Interest Rates? Rent or Own?

Interest Rates? Rent or Own?

Taking a broader Perspective:

The following article, written by the principles of Pemberton Holmes Ltd, provides some alternative ways of thinking about interest rates and long-term ownership. It’s a long article, but I encourage you to consider taking the time to read it. I find that there are no definitive answers or predictions when it comes to forecasting the market, but the concepts below are useful and may help in your decision process.

To view PDF, click here:
Power of Amortization

As someone in the real estate industry we are often asked about where real estate prices are heading over the next year or so. We try to decline the urge to answer as we have so often been wrong in the past. Though our short term crystal ball is cloudy there are some interesting long term trends that we can comment on.

The one that we believe is going to fundamentally underpin our housing market is the direction of long term interest rates and not for the reason that everyone thinks.

We are in the middle of a period of unprecedented low long term interest rates, the impact of which in certain respects has not been widely understood or appreciated. In conjunction with this trend is a return to 25

(for insured CHMC mortgages) and 30 year amortization periods that were the standard up until a decade or so ago.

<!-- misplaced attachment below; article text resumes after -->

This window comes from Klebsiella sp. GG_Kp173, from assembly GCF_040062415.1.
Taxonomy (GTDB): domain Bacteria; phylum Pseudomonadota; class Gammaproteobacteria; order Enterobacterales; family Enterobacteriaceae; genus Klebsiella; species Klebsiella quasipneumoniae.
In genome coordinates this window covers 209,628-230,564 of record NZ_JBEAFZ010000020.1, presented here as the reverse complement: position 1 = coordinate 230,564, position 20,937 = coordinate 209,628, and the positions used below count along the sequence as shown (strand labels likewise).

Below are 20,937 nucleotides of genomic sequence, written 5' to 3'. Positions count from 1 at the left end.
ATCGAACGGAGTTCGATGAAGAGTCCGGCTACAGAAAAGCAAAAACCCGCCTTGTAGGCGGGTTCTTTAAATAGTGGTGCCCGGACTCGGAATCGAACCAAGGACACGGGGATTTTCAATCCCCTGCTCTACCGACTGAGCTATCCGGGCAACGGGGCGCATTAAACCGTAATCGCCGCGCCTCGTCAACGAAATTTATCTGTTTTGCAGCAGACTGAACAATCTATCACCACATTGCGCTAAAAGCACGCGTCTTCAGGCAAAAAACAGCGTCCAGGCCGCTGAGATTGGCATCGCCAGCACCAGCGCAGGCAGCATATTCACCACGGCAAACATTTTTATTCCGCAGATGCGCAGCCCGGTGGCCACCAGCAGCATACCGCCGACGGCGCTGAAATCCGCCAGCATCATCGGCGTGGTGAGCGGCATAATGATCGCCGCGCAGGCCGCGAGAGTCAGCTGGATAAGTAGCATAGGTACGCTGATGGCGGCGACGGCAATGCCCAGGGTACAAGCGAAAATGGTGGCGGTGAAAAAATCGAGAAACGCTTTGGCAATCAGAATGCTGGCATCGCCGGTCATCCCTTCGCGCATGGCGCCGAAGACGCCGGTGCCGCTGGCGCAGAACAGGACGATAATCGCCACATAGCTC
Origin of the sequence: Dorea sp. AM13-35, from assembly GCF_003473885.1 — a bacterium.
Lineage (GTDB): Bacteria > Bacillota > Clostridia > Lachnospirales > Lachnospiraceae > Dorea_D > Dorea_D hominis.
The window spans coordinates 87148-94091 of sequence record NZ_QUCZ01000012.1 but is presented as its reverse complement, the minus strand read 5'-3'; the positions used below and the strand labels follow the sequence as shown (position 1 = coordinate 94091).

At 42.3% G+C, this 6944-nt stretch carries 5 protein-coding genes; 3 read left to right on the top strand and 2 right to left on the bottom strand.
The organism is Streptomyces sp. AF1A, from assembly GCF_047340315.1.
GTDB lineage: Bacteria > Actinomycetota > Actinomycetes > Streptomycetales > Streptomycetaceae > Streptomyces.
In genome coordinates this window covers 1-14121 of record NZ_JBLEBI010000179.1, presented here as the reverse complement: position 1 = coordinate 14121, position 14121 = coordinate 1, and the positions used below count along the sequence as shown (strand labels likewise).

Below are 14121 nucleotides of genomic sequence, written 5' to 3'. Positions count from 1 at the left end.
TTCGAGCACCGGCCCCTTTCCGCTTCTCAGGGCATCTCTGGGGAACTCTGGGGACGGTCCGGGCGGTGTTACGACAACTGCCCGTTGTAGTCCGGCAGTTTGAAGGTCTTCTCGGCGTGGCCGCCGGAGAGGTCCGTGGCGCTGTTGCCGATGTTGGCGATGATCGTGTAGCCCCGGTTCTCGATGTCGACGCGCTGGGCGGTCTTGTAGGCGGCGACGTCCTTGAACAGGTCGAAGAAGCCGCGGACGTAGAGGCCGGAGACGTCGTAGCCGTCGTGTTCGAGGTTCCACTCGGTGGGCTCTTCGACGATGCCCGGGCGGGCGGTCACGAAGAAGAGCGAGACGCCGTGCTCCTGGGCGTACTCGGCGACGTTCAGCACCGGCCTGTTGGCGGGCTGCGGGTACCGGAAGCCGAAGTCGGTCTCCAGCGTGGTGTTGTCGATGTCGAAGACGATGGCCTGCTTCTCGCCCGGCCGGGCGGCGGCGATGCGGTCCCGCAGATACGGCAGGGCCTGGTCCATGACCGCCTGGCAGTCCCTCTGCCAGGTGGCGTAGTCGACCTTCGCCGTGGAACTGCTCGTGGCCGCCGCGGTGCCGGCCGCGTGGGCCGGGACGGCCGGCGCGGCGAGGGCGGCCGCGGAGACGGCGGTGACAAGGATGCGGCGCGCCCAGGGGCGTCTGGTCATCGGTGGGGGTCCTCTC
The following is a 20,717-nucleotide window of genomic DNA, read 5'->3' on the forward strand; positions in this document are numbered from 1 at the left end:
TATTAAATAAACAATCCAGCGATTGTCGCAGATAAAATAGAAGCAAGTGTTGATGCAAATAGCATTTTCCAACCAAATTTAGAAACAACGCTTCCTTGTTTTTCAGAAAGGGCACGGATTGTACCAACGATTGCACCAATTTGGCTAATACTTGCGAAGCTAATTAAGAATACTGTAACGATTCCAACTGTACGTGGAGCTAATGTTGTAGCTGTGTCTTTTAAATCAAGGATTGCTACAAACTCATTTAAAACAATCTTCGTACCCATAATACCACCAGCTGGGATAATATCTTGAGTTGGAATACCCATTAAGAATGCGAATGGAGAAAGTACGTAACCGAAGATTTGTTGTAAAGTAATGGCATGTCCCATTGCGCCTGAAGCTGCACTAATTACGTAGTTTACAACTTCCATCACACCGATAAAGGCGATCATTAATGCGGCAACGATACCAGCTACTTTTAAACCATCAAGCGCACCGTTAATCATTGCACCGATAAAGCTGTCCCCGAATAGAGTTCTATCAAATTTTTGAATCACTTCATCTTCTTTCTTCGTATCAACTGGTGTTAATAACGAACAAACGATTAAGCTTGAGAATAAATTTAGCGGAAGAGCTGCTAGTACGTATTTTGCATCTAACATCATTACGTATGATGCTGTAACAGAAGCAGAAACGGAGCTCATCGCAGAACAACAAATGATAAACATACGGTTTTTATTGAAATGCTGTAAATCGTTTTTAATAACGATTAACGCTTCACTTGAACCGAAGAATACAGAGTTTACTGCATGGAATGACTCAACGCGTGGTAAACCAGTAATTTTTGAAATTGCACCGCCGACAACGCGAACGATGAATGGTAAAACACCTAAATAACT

To have a better grasp one must turn the clock back to the days of 10 percent rates or even 6 percent rates which prevailed up until a few years ago. The charts below show a $400,000 mortgage at 10 percent with a 25 year amortization period, at 6 percent with a 40 year amortization period ( to reflect the short lived days of extended amortization periods for insured mortgages), at 3 percent with a 25 year amortization and lastly at 4 percent with a 25 year amortization. These reflect in approximate terms the borrowing conditions for high ratio borrowers 25 years ago, 10 years ago and today for a 5 year mortgage. The last scenario reflects a 25 percent increase in long term interest rates, a significant increase and constantly hinted at by both the Bank of Canada and market pundits. We insert the chart not because we believe we are going there anytime soon but to demonstrate that even if we do these arguments retain liquid.

The charts show the principal paid off every year and the cumulative amount paid off in 5 and 10 years.